Difficult to Treat Childhood Anxiety
Randi Fredricks, Ph.D.
Generalized anxiety disorder (GAD) can cause a child to worry almost every day about a lot of things. Children with GAD worry over things that most kids worry about, like homework, tests, or making mistakes.
But with GAD, children worry more, and more often, about these things. Children with GAD also worry over things parents might not expect would cause worry. For example, they might worry about recess, lunchtime, birthday parties, playtime with friends, or riding the school bus. Children with GAD may also worry about war, weather, or the future. Or they may worry about loved ones, safety, illness, or getting hurt.
Having GAD can make it hard for a child to focus in school. Because with GAD, there is almost always a worry on a child’s mind. GAD makes it hard for children to relax and have fun, eat well, or fall asleep at night. They may miss many days of school because worry makes them feel sick, afraid, or tired.
Some children with GAD keep worries to themselves. Others talk about their worries with a parent or teacher. They might ask over and over whether something they worry about will happen. But it’s hard for them to feel OK, no matter what a parent says.
Childhood anxiety disorders are the most common type of psychiatric problem in childhood anxiety treatment. These disorders cause severe impairment and excessive distress and are often treated with anxiety counseling. As an anxiety counselor in San Jose CA, I have been fortunate to help many children with anxiety.
Many children and adolescents feel anxious or stressed on the first day in a new school or when they have problems with their friends. They worry, their hearts beat faster, and they have butterfly feelings in their stomachs. These are usual anxious reactions connected to stresses in their lives; the reactions come and go with the stressful moments.
Clinical anxiety or anxiety disorders seen in anxiety counseling are much, much stronger versions of these normal feelings, and they are not always directly connected to stress. Young people with anxiety disorders have intense fear and worry. They also may develop problems sleeping and have physical symptoms like headaches, stomach aches and nausea.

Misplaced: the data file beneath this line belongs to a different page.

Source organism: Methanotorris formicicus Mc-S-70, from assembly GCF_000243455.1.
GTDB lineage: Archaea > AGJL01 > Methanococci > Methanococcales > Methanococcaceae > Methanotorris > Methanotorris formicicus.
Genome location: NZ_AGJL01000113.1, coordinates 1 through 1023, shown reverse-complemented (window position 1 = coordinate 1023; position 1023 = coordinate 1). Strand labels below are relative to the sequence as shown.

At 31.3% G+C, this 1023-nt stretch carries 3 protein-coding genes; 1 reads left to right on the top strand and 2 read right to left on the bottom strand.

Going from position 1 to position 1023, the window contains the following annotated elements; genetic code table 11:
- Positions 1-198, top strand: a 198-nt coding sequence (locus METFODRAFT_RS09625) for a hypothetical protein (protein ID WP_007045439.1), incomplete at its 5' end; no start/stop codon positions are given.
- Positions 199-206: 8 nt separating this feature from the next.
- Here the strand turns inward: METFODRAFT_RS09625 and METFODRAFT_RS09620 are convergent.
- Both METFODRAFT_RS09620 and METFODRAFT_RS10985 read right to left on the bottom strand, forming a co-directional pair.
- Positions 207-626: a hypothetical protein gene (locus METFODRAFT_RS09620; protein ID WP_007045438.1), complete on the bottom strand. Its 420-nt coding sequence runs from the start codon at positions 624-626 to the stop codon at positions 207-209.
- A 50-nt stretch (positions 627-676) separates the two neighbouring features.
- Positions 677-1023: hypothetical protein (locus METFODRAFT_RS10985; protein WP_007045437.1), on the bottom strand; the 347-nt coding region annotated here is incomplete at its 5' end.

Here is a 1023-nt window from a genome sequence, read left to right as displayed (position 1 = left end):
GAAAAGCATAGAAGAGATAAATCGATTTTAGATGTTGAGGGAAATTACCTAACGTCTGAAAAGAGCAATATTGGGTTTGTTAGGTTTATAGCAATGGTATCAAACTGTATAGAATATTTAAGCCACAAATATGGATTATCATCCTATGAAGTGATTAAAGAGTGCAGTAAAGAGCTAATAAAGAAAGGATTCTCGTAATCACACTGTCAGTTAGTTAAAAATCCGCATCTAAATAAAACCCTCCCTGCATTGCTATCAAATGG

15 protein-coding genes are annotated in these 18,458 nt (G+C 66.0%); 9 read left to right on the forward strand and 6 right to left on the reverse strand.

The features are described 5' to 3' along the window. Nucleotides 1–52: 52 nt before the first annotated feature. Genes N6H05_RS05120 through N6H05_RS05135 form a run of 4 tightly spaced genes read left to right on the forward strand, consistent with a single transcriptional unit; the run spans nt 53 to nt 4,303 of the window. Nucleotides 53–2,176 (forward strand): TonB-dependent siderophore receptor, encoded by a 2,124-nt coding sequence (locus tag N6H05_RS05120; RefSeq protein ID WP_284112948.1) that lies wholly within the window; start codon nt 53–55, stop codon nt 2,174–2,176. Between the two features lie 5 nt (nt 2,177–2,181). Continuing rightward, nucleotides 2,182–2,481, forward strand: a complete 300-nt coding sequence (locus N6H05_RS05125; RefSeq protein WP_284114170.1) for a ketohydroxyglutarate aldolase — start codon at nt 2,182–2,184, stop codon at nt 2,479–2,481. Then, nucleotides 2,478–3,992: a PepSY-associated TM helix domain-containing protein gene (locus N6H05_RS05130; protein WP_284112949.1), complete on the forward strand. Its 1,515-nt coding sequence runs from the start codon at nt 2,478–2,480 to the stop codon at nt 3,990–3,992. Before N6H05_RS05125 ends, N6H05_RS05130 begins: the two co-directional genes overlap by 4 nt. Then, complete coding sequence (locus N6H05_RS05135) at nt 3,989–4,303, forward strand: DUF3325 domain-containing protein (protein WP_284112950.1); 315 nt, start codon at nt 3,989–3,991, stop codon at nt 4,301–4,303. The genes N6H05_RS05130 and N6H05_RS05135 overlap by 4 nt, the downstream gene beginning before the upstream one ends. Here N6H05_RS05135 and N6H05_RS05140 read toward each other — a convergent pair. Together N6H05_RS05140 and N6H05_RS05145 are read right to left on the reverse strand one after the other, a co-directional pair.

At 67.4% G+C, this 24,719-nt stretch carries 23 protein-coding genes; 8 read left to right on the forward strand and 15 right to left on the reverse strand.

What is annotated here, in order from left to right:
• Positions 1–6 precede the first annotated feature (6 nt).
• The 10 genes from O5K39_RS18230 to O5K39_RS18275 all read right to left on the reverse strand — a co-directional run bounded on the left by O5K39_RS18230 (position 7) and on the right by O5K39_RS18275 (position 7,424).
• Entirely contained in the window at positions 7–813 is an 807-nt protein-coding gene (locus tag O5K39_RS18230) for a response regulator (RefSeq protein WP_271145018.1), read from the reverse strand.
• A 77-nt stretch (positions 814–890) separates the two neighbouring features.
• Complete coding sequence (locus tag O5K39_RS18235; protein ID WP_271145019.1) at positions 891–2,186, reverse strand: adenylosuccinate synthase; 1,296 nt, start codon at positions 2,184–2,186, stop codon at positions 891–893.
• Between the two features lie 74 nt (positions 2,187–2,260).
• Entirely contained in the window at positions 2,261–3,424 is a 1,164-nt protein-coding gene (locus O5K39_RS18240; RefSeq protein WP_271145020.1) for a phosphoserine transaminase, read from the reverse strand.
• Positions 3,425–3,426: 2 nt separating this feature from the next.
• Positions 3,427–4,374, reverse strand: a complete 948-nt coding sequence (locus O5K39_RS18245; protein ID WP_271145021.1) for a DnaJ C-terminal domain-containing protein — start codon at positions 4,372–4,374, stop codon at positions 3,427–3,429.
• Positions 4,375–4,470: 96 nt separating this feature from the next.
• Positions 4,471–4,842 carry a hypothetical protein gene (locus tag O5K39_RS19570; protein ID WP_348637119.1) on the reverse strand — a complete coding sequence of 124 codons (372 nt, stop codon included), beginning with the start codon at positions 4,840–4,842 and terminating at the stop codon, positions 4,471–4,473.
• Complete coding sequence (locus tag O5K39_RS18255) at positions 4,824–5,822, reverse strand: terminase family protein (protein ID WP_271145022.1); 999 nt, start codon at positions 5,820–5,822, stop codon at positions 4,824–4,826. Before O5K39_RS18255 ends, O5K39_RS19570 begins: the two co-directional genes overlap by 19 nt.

Common Anxiety Disorders in Children
Anxiety disorders cannot be controlled by will power, and they often come and go in unpredictable ways. They interfere with young persons’ everyday lives and keep them from doing usual activities.
Anxiety disorders are the most common mental illnesses in the United States; about 13 percent of American children and adolescents are affected by Anxiety Disorders each year. In anxiety counseling, there are different kinds of anxiety disorders that affect children and adolescents:
- Separation Anxiety Disorder
- Panic Disorder
- Obsessive-Compulsive Disorder (OCD)
- Post-Traumatic Stress Disorder (PTSD)
- Generalized Anxiety Disorder
Separation Anxiety Disorder results in extreme distress, worry and physical symptoms when a young person is separated from the people to whom he or she is most attached. Most often the fear and worry are related to a concern that harm will come to a loved one in the child’s absence.
Having trouble separating from familiar people is normal for very young children, but the trouble should lessen as a child grows older. If not, anxiety counseling is typically needed.
Separation Anxiety is likely to cause the most trouble when a child or adolescent must stay in a place that they cannot easily leave and return home, such as school or camp. Young persons with Separation Anxiety can often go to friends’ homes or out shopping without getting anxious because they can go home when they choose. Separation Anxiety should not be diagnosed when children or adolescents are living in truly dangerous situations where they could really be hurt when they are away from home.
About four percent of children and adolescents have Separation Anxiety Disorder. It often develops after the child or adolescent has had a traumatic experience, frequently requiring anxiety counseling.
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About the Author
Randi Fredricks, Ph.D. is a practicing therapist, researcher and author specializing in the treatment of anxiety, depression, addiction, eating disorders, and related disorders. Dr. Fredricks is a best-selling author of numerous books on complementary and alternative treatments for mental health including Complementary and Alternative Treatments for Anxiety. For more information on Dr. Fredricks work, visit her practice website www.DrRandiFredricks.com.